"We welcome you to this website, which has been designed to facilitate the exchange of ideas and to foster fruitful discussions among information professionals about the direction and growth of academic libraries in the 21st Century. We invite your participation and welcome your comments as you use this resource."

MAJOR POINT: The use of group support systems (GSS) to enhance idea generation, asynchronous group work anywhere/any place, and to improve productivity is important for organizations functioning and competing in the electronic era and require significant investments in information technology and worker training.

Implications Of Technology-Driven Changes On Information Services

There is a need to adjust the organization through its leadership to operate effectively in a digital global environment as shown in the section on The Transformation of Management and Leadership. Successful leaders are moving away from component-based, linear thinking toward holistic, nonlinear thinking, involving the following shifts:

The Role of Leaders

"The leader's job is to enable an organization and its members to operate in dynamic balance with a changing world so that collectively they grow in strength, effectiveness, and legitimacy." (Nanus 199743)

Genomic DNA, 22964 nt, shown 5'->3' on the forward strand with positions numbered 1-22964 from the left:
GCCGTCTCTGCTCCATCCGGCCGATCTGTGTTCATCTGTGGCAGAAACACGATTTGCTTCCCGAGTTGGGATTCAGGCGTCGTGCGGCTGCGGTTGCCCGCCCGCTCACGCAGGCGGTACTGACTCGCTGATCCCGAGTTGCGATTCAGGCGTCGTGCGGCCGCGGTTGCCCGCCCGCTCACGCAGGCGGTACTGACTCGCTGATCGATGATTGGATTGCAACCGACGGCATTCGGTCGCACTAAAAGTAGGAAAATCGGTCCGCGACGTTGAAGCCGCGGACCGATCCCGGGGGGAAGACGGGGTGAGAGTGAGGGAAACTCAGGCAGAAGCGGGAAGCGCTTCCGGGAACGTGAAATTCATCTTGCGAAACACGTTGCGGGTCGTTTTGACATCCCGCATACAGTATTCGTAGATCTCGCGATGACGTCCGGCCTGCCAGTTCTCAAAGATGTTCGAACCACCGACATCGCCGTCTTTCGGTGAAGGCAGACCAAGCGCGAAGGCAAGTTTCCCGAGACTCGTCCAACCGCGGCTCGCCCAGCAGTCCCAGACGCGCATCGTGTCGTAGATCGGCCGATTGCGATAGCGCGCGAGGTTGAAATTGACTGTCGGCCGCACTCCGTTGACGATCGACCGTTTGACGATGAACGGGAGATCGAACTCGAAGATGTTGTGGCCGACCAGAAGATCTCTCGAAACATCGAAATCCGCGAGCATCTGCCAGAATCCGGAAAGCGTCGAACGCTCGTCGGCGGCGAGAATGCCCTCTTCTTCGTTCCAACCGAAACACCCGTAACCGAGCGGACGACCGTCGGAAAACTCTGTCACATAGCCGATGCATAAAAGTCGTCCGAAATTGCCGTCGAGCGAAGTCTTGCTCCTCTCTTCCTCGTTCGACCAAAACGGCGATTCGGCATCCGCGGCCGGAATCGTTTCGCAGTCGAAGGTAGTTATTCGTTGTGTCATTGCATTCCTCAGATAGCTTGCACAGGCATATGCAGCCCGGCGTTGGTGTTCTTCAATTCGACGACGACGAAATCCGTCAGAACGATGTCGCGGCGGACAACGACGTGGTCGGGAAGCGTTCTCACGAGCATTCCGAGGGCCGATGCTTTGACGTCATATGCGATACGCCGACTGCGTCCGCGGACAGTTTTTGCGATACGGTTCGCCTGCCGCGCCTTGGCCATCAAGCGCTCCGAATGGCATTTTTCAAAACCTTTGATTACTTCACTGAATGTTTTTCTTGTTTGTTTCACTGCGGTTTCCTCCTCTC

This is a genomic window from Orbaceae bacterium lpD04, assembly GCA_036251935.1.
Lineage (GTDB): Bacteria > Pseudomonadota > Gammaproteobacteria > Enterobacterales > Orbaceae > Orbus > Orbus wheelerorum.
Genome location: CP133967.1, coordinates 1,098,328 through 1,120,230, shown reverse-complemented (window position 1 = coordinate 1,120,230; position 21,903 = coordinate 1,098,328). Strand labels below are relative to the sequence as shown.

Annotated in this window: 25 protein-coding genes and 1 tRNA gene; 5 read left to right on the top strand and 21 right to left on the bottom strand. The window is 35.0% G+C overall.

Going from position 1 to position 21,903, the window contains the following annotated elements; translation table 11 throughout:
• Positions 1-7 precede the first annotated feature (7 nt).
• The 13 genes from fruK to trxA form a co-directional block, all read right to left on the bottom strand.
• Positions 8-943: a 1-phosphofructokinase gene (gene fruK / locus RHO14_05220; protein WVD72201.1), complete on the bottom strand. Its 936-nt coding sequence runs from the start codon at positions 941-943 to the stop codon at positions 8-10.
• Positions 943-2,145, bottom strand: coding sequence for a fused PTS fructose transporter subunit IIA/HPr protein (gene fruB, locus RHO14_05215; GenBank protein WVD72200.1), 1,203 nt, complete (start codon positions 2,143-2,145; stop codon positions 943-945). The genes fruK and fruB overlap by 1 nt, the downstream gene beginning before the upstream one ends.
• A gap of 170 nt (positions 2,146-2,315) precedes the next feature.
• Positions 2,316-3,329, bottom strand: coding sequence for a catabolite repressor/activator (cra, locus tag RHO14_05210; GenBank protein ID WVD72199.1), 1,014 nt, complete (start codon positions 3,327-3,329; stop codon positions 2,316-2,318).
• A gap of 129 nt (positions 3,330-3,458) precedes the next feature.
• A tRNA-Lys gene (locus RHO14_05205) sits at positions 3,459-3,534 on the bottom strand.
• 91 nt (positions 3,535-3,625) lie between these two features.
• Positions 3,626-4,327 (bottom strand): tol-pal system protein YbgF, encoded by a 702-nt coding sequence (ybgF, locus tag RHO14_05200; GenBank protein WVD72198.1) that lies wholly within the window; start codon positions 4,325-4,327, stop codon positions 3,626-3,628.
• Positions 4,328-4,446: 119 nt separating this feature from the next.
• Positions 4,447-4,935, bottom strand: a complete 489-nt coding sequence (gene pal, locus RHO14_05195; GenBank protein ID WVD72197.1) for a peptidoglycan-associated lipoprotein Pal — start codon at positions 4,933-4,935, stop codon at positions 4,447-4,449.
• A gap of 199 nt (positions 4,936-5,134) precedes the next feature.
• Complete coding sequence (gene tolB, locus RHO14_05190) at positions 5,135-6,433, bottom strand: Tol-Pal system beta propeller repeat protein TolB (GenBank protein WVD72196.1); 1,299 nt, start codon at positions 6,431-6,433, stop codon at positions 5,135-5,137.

The modern leader has four roles - direction-setter, change agent, communicator, and mentor. Nanus (199744) believes that these provide the answer to all the turbulence, exploding uncertainty, change, and complexity that face leaders in the global economy and the rapidly changing electronic environment. The leader, as change agent, makes critical choices or influences the choices of others about investments and personnel, customers and markets, partnerships and new products. The leader is also the primary person who communicates and negotiates internally, but particularly, externally and who models new behaviors through coaching, mentoring and teaching. In previous decades, leaders and their managers spend most of their time creating order out of chaos. However, based on our new understanding of complexity and chaos, it is clear that such systematized and orderly organizations are now challenged to respond effectively to the fast-changing electronic environment. In the next section we will explore what this means for leaders and the management of organizations.